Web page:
Greenwood, IN (June 16, 2015) - Smokers in Greenwood could soon notice a crackdown on lighting up in city parks.
The Greenwood City Council voted Monday night to add a new measure to the existing ban on smoking on city property. The new rule would give full time city parks employees the authority to write $50 tickets to those who refuse to stop smoking when asked to do so.
The vote followed several smoking-related incidents on the day of the opening of the new Freedom Springs water park. Greenwood Mayor Mark Myers said there have been problems with people smoking while waiting in line to enter the water park.
“The first day, we had four different mulch fires that the lifeguards had to run out and try to put out with water,” Myers said.
The other problem, Myers said, is smokers who go out for a smoke break in the parking lot and leave cigarette butts behind. The parking lot is on city property, where smoking is already banned.
“It’s hard on us because then we have to have our lifeguards come out and clean out those mulch beds and clean up the parking lots because it does look trashy,” Myers said.
The new rule will only apply to full time parks employees because city officials don’t want to put younger, summer employees in an awkward position of giving a smoker a ticket.
“The process is ask them. If they won’t, or if they give the employee a hard time, we can give them a written warning. And then once that written warning is done, then the next step would be an actual citation, a city ordinance violation ticket,” Myers said.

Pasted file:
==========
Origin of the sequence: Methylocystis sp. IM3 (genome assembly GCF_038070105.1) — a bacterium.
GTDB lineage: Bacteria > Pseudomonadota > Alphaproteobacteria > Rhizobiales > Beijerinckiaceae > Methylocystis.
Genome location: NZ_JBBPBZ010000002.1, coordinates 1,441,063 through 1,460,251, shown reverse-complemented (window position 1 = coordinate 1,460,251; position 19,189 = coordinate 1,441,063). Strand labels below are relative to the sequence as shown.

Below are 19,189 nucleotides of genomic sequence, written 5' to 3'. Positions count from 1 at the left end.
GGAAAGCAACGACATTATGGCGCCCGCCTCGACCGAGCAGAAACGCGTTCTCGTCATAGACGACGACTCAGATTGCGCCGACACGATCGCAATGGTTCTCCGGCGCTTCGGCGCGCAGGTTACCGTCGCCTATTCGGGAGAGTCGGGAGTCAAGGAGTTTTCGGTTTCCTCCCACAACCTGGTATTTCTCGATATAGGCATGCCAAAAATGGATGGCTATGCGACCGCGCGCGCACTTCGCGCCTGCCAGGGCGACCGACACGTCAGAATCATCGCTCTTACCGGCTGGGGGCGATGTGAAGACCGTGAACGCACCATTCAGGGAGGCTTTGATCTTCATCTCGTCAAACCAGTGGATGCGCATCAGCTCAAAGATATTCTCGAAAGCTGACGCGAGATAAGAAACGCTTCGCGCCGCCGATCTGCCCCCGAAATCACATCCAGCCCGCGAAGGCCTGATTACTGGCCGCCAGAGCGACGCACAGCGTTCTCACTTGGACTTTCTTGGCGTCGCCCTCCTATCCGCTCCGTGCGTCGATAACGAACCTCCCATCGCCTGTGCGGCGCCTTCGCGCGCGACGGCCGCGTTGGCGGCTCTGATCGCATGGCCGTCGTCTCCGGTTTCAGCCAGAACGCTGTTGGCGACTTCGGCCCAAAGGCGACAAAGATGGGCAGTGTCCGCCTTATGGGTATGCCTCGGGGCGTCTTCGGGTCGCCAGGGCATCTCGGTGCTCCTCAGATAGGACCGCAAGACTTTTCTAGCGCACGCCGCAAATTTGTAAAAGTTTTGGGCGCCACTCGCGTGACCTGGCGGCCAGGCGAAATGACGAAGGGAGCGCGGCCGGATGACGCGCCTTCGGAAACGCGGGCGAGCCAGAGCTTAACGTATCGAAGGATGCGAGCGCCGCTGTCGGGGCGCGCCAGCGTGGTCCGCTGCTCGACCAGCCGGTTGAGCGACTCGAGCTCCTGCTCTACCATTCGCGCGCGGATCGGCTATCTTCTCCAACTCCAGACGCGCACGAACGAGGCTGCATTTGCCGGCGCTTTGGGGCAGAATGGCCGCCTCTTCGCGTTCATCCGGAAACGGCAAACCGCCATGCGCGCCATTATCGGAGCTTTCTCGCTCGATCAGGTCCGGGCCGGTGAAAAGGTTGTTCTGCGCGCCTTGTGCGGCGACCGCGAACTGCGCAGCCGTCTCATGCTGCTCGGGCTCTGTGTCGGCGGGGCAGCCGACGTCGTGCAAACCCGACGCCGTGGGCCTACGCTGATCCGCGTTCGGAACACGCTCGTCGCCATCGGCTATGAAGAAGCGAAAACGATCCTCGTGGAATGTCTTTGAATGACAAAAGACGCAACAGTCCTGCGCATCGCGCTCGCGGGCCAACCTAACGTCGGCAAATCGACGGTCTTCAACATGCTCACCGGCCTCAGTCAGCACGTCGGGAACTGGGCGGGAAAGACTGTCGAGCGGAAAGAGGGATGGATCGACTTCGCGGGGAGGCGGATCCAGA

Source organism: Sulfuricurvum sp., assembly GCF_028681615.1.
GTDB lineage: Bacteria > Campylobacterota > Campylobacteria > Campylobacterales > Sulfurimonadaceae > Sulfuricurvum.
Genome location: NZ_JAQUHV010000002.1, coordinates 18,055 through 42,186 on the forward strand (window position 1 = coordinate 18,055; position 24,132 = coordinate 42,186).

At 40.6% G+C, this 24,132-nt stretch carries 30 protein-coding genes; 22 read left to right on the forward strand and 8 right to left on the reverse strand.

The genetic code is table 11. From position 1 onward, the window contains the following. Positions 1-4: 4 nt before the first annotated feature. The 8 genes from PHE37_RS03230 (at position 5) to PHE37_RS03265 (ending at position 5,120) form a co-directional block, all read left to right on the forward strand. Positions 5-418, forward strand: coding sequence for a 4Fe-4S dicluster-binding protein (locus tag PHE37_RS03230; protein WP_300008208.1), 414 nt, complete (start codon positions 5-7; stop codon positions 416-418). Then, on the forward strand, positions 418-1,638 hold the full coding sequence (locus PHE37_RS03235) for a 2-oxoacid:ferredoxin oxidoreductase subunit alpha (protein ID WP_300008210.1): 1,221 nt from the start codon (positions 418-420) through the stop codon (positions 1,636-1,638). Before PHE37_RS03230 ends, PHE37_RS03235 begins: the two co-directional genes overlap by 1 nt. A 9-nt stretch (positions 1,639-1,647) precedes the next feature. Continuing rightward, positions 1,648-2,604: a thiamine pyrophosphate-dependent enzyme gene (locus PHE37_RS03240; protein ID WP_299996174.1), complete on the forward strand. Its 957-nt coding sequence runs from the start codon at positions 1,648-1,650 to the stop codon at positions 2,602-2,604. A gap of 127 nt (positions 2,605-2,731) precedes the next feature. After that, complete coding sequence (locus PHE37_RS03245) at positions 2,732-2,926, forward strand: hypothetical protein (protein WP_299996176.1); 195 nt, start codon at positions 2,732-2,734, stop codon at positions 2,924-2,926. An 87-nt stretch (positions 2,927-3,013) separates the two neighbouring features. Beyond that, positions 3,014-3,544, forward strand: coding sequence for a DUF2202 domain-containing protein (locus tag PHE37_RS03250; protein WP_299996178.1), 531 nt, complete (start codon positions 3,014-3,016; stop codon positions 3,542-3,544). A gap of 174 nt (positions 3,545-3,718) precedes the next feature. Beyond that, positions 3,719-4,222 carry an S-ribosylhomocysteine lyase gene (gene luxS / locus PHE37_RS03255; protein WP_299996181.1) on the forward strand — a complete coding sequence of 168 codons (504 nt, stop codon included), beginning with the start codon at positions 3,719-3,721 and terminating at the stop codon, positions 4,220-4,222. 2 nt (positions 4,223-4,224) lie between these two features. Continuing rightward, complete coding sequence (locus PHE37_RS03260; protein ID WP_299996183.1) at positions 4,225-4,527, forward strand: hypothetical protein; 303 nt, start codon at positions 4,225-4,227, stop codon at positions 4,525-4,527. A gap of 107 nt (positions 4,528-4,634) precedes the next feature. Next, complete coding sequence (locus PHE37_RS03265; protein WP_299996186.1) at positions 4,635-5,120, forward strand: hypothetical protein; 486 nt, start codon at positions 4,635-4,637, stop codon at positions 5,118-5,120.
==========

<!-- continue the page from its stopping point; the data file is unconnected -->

While Freedom Springs appears to be the focal point of the new measure, it will apply to all city parks and property.
“We have that issue with our own city employees who still smoke,” Myers said. “They know they can’t smoke on city property so you’ll see them walk across the street into another lot to have a cigarette on a smoke break.”
It’s just the latest smoking-related crackdown for the city of Greenwood this month. On June 1, the council voted to add e-cigarettes to the city’s existing ban on smoking in public places. The new rules don’t change the ban on smoking on city property. But they do give parks employees the ability to enforce the ban if they need to.
Margaret Whitney, who is a non-smoker, thinks the ticket idea is a good one.
“I’m for smoke-free stuff,” she said. “So, if that’s what you’ve got to do, Some people are pretty hard headed on those issues.”
Of course, she’s not sure what her husband, who is a smoker, will think of the new rule.
“He probably wouldn’t like it,” she said. “But then, we butt heads on that. Butt heads, get it?”
Matthew King had just finished a smoke break in the Freedom Springs parking lot when we spoke to him. He wasn’t aware that smoking out in the parking lot was a violation of city ordinance. But he thinks the new rule could be a good thing.
“I do kind of feel like I’m far enough away,” King said. “But then again, I do understand you do have a lot of kids around here. I personally don’t want to influence any kids into smoking.”
Myers said he hopes to have about ten full time parks employees trained in the next week or so. The enforcement will begin as soon as that training is complete.